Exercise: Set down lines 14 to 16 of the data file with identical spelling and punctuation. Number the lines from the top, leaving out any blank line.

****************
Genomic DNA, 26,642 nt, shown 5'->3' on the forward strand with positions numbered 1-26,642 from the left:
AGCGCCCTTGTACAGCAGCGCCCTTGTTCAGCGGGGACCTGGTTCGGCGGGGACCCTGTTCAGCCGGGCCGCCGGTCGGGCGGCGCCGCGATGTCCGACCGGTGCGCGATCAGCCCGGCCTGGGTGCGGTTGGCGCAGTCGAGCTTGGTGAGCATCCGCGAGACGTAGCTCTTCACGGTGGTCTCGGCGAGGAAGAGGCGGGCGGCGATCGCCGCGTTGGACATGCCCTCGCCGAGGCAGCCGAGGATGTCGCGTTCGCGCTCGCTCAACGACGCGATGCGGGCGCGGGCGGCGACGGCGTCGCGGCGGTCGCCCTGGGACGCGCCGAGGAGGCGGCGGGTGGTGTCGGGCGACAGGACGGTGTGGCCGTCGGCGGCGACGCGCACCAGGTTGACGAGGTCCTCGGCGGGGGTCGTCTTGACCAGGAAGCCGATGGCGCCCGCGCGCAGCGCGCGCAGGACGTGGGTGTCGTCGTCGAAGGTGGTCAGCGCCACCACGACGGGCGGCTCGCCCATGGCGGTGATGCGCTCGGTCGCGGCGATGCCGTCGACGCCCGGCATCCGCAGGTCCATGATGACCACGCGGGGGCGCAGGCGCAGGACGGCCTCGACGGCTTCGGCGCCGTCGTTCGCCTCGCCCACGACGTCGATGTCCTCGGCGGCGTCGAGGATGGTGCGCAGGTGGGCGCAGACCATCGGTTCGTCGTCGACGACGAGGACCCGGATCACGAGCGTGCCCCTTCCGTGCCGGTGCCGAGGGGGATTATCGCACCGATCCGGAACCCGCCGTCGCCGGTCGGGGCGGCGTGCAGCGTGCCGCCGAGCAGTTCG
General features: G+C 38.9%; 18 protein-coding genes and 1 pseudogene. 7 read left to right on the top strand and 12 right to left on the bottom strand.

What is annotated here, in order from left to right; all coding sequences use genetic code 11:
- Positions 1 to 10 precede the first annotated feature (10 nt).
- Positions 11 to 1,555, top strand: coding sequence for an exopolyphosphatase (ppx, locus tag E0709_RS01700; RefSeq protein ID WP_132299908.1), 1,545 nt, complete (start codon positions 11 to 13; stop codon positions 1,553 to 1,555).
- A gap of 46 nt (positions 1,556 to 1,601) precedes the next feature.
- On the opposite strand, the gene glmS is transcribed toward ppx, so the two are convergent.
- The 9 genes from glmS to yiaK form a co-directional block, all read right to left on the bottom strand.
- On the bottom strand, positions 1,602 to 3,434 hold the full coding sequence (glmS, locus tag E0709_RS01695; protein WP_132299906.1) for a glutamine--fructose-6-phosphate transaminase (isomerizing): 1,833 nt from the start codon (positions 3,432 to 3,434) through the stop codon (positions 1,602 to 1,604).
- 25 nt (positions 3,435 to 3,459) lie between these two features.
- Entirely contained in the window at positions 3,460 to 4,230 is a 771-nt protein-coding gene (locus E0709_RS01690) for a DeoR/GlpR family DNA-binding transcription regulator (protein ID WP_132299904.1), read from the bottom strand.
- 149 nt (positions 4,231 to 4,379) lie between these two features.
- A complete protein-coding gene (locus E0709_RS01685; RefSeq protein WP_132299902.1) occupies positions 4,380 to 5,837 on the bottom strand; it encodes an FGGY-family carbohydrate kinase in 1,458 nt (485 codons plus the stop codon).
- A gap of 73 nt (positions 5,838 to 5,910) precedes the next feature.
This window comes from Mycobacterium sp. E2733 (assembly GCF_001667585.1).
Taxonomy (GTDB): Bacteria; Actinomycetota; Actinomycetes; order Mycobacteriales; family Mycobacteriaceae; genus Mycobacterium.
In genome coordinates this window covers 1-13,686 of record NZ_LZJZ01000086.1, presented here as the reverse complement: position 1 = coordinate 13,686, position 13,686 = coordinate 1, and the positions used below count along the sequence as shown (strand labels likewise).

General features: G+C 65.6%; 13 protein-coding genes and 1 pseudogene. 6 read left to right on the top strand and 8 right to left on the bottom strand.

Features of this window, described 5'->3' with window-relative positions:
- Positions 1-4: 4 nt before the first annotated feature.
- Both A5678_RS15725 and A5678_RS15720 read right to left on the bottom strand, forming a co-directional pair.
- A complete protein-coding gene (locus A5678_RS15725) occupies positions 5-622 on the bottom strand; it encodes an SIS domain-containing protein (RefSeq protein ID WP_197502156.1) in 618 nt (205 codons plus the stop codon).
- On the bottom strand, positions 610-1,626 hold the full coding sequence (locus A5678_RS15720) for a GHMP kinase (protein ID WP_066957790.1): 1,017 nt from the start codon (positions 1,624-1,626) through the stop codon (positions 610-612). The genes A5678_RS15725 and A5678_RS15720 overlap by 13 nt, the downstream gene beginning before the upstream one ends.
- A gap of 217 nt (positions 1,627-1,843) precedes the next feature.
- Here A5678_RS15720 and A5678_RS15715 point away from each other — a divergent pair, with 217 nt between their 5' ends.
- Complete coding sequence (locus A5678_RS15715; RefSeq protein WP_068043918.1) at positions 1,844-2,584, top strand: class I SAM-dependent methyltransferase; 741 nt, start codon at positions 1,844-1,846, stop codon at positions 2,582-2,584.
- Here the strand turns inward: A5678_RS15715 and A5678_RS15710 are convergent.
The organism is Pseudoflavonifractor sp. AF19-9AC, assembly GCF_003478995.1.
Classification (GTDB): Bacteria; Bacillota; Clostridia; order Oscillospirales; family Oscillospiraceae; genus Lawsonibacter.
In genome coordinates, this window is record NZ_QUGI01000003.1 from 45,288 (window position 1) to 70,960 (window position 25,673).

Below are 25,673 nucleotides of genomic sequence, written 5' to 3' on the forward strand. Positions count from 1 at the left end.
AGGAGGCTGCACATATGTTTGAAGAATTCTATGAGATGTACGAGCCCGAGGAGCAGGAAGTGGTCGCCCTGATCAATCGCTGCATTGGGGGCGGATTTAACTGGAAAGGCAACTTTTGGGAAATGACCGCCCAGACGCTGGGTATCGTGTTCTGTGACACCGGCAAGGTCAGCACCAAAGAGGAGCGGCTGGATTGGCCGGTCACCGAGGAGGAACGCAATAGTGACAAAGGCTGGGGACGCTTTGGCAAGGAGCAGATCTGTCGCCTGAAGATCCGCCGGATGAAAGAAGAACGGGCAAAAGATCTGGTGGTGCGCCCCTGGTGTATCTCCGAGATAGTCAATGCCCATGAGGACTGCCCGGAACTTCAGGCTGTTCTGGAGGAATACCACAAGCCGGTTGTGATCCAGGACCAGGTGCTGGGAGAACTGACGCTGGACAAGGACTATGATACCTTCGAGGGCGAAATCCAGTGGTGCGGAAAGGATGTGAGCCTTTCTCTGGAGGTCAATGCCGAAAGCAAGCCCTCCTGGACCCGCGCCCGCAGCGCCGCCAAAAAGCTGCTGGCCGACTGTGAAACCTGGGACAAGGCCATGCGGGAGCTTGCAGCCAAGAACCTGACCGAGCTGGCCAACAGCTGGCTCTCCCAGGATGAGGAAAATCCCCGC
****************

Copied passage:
- A complete protein-coding gene (locus E0709_RS01685; RefSeq protein WP_132299902.1) occupies positions 4,380 to 5,837 on the bottom strand; it encodes an FGGY-family carbohydrate kinase in 1,458 nt (485 codons plus the stop codon).
- A gap of 73 nt (positions 5,838 to 5,910) precedes the next feature.
This window comes from Mycobacterium sp. E2733 (assembly GCF_001667585.1).